House prices fell by 1% in December, according to the latest figures from Halifax. However, prices in Q4 were higher than Q3, which contributed to an overall increase year on year, which the report puts at 9.9%.
This contrasts with Nationwide?s figures for December, which said house price inflation was up to 9.3% in the last quarter of 2006.
Despite the more subdued figures from Halifax, the lender still maintains that growth in the market will continue into 2007: ?House prices fell by 1 % in December, but it remains too early to conlude that this indicates a genuine slowdown in the housing market,? said Martin Ellis, Chief Economist.
?Overall prices in the final quarter of 2006 were 4.2% higher than in the previous quarter, making the strongest quarterly rise since 2004.
?Continued economic growth, rising employment and an ongoing lack of supply will continue to drive up house prices over the coming months. Higher interest rates, greater pressure on household finances and subdued real earnings grwoth will, however, constrain houseing demand.?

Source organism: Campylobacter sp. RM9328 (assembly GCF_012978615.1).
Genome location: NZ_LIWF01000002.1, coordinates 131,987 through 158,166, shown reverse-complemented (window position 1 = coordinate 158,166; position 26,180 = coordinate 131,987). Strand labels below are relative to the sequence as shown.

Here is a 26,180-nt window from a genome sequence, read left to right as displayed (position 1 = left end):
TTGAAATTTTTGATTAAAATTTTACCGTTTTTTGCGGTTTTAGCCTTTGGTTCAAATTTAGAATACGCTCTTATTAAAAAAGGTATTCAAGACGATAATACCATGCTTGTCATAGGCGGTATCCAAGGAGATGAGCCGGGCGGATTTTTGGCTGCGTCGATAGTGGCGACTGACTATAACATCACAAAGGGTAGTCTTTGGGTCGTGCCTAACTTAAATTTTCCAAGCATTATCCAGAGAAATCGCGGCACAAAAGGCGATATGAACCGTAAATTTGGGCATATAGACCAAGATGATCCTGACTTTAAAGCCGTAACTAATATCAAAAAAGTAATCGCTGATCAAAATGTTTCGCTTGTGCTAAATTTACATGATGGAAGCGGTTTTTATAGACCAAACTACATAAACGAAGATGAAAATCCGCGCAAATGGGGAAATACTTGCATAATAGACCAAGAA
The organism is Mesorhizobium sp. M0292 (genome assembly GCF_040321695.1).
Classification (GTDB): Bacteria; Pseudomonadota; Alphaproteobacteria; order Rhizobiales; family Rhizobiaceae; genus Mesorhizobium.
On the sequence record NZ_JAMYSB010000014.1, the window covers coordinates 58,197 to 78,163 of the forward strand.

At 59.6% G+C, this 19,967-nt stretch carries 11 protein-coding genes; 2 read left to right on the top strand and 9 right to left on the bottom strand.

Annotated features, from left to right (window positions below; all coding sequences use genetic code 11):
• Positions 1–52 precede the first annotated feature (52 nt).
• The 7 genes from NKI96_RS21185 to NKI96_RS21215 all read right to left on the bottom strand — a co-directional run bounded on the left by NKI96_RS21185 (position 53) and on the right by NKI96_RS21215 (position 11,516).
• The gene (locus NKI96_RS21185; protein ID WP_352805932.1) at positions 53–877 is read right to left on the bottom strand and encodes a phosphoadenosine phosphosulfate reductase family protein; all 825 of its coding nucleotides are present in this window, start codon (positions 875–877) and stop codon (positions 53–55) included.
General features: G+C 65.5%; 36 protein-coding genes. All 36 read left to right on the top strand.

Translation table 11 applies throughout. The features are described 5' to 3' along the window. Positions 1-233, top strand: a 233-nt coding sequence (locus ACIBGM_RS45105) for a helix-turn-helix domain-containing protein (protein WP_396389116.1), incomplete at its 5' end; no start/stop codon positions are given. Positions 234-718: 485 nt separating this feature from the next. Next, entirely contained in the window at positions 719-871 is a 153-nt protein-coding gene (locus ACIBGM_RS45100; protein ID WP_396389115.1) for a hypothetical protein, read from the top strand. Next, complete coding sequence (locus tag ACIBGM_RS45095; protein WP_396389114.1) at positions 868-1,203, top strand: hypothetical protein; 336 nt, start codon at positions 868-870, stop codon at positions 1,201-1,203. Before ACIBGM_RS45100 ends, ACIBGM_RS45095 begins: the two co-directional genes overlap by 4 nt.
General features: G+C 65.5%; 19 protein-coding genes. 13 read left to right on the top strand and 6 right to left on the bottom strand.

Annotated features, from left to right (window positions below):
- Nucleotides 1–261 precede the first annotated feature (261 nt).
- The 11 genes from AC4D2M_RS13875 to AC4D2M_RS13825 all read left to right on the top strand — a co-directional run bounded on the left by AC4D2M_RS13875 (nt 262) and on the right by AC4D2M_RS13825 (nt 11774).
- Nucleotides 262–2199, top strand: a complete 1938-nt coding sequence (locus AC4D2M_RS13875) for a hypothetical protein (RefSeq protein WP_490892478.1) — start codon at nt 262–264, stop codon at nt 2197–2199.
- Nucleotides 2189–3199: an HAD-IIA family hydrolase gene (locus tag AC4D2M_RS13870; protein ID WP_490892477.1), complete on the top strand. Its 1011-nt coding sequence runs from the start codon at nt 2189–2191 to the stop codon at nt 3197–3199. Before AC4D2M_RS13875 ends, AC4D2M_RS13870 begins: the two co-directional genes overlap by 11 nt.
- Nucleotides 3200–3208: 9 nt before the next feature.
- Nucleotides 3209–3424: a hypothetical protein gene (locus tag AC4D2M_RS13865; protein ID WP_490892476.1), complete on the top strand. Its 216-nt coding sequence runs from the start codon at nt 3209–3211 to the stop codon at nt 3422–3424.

The report also notes that for the first time, the average price of a house in London – £287,176 – exceeds the Inheritance Tax threshold (currently £285,000), leading Halifax to call again for an increase to £430,000 to allow for house price inflation over the past decade, and for the Government to make a commitment to linking the threshold to house price inflation in the future.
House prices are expected to grow in total by 4% in 2007, according to Mr Ellis’ estimations.